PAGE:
China needs to speed up building planned nuclear reactors and make quick new approvals over the next few years to meet a target for 2020 and keep projects rolling beyond that, an ex-chairman of China National Nuclear Corporation said.
CNNC aims to start up around November this year – nearly four years behind an original timeline – the world’s first Westinghouse AP1000 reactor, said former chairman Sun Qin in an interview this week.
China currently operates 35 nuclear reactors, which supply 3 percent of China’s total power use, and it is building another 31 units as part of an ambitious program to put a total of 58 gigawatts into operation by 2020.
Several former top nuclear powers, including Germany and Switzerland, announced plans to withdraw from the sector in the wake of Japan’s Fukushima nuclear disaster of 2011, the world’s worst since Chernobyl. With Japan and the United States also scaling back on nuclear, China could emerge in the next decade as the most significant developer of nuclear-fired power if it accelerates its building schedules.
“The successful start-up of AP1000 will boost industry morale … and will be replicated along the coast as we’ve planned a series of both AP1000, and (Areva’s) EPR reactors,” Sun said.
Delays at so-called third-generation reactors, both the Westinghouse AP1000 and French state firm Areva’s European Pressurized Reactor (EPR), have dragged on China’s pace of nuclear power development for the past few years, after Beijing had already suspended new project approvals for three years following the Fukushima meltdowns.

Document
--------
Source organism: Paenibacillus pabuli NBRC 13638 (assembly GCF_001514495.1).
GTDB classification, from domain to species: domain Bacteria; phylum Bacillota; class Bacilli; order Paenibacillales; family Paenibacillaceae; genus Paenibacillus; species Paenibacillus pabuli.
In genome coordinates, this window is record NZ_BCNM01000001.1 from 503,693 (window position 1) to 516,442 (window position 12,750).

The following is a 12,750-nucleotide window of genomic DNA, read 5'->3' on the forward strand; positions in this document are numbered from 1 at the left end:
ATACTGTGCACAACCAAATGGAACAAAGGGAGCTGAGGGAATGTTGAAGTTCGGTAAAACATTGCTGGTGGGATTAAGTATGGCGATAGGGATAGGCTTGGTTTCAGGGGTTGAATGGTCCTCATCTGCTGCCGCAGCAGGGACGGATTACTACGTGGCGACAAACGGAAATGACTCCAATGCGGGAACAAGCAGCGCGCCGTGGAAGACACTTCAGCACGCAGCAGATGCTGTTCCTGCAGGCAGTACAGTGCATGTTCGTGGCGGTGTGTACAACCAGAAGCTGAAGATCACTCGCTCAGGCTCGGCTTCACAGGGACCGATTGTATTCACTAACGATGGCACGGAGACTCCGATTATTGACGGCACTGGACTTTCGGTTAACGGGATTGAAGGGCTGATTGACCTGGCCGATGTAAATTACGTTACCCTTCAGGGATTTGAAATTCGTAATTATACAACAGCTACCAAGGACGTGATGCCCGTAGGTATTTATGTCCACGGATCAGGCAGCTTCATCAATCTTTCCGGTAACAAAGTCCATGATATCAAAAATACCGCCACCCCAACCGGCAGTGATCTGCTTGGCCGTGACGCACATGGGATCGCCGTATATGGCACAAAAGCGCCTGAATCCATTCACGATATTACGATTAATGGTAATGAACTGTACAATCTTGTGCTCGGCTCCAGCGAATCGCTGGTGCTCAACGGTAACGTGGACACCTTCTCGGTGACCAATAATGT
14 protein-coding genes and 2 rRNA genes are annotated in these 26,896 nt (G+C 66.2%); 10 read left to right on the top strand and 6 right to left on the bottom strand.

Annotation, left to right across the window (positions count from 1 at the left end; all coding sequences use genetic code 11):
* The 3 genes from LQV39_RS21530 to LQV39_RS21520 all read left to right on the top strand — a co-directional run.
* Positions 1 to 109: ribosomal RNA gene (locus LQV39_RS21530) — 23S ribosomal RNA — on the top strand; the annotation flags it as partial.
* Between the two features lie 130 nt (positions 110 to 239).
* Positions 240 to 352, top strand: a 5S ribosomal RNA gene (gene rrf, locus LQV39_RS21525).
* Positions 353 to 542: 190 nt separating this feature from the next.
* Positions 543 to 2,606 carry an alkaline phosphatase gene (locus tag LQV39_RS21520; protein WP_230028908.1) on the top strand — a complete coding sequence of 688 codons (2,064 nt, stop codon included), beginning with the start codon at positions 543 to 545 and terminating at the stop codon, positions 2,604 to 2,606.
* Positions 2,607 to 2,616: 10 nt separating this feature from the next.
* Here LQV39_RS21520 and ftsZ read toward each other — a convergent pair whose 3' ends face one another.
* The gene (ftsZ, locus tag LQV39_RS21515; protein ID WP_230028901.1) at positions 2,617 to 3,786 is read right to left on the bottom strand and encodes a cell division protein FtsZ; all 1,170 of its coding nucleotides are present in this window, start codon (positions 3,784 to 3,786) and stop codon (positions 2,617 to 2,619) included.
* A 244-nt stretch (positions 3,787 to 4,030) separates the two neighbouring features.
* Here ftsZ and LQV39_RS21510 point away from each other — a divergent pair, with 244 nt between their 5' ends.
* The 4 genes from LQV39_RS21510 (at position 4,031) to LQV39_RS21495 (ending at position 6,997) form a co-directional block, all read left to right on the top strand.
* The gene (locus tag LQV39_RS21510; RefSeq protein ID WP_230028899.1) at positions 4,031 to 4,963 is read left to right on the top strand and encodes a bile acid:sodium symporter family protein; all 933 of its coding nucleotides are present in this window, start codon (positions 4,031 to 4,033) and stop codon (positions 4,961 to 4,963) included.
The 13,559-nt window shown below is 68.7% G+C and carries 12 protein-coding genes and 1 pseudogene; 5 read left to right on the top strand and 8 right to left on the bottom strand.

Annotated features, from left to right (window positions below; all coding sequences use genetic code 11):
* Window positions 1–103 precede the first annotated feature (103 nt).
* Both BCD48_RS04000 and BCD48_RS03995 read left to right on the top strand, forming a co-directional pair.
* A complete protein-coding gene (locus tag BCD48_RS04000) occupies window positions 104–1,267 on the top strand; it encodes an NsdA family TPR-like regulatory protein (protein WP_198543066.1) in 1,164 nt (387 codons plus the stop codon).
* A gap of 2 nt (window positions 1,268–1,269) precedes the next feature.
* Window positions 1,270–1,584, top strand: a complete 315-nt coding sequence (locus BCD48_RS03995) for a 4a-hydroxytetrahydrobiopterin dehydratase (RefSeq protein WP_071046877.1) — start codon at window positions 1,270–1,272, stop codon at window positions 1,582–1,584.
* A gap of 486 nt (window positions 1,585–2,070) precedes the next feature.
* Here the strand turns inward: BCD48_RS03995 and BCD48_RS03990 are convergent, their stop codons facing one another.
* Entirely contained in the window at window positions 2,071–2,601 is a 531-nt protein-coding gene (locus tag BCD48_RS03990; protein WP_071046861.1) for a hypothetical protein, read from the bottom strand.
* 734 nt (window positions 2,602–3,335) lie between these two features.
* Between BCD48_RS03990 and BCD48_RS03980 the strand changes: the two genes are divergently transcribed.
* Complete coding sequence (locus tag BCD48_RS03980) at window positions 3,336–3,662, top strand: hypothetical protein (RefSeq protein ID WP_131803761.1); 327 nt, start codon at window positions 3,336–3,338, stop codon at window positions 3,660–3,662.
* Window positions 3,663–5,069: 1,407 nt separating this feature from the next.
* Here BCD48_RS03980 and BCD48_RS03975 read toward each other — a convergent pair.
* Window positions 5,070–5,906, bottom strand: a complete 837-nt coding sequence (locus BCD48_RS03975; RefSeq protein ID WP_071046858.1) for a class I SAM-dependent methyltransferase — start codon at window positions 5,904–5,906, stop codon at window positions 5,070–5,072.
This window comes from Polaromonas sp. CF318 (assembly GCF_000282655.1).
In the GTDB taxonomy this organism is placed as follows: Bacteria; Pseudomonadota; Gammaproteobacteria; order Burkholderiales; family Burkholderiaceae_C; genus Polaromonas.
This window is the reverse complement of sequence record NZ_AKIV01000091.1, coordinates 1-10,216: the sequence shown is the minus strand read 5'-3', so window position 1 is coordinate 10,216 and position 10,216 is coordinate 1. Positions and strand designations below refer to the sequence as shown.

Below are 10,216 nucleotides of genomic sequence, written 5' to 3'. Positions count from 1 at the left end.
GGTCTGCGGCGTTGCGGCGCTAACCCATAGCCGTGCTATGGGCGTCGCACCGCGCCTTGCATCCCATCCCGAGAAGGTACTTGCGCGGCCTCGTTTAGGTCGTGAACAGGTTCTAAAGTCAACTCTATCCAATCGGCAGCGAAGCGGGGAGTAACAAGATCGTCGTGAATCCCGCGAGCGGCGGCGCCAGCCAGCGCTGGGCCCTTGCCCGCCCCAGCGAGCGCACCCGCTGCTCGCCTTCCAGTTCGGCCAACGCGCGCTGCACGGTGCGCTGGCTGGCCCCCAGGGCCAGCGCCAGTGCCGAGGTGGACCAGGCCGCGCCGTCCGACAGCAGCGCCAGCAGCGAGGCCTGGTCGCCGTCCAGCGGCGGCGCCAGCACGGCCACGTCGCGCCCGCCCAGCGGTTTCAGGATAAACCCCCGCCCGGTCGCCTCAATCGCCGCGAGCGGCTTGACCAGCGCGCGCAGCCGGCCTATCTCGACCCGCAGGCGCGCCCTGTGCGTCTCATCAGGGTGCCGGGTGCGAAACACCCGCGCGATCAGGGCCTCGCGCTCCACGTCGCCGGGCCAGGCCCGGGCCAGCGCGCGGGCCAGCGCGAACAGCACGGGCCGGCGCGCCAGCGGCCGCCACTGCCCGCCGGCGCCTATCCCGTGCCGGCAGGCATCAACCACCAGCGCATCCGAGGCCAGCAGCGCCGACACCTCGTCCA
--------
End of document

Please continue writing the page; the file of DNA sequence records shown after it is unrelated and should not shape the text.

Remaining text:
At the world’s maiden AP1000 project in the eastern province of Zhejiang, developed by Westinghouse and its struggling Japanese parent Toshiba, delays for the fine-tuning of designs have inflated costs of the first two reactors by at least 10-20 percent, said Sun, who retired last December after working in the industry for over 30 years.
Sun didn’t give the initial cost estimates, but state media reported in 2009 the first two reactors then cost 40 billion yuan ($5.8 billion).
Beijing will need to approve six to eight new reactors a year between 2018 and 2020, to accelerate post-2020 development, said Sun, adding that another slowdown would waste China’s recently developed nuclear equipment manufacturing capacity.
The European Pressurized Reactor (EPR) developed by French Areva and being built in South China’s Guangdong province has also seen delays, similar to EPR projects in Finland and France, said Sun.
China, however, is not relying on foreign technology alone to develop its nuclear power sector. CNNC and domestic rivals China General Nuclear Power Group (CGN) and State Power Investment Corp all aim to export their own technologies after proving them at domestic plants.
Sun said China’s own third-generation reactor Hualing-1, jointly developed by CNNC and CGN, was progressing smoothly in the southeastern city of Fuqing, where first operations are expected in 2020. China is building an identical Hualong-1 unit in Pakistan and is waiting for Argentina to finalize another Hualong-1 deal.
State Power Investment is also developing an enhanced version of AP1000, called CAP1400 with a pilot project planned in eastern Shandong province.
Sun also said CNNC remains in talks with French nuclear fuel group New Areva – a unit being spun off from parent Areva – over a potential stake of at least 10 percent and a board membership.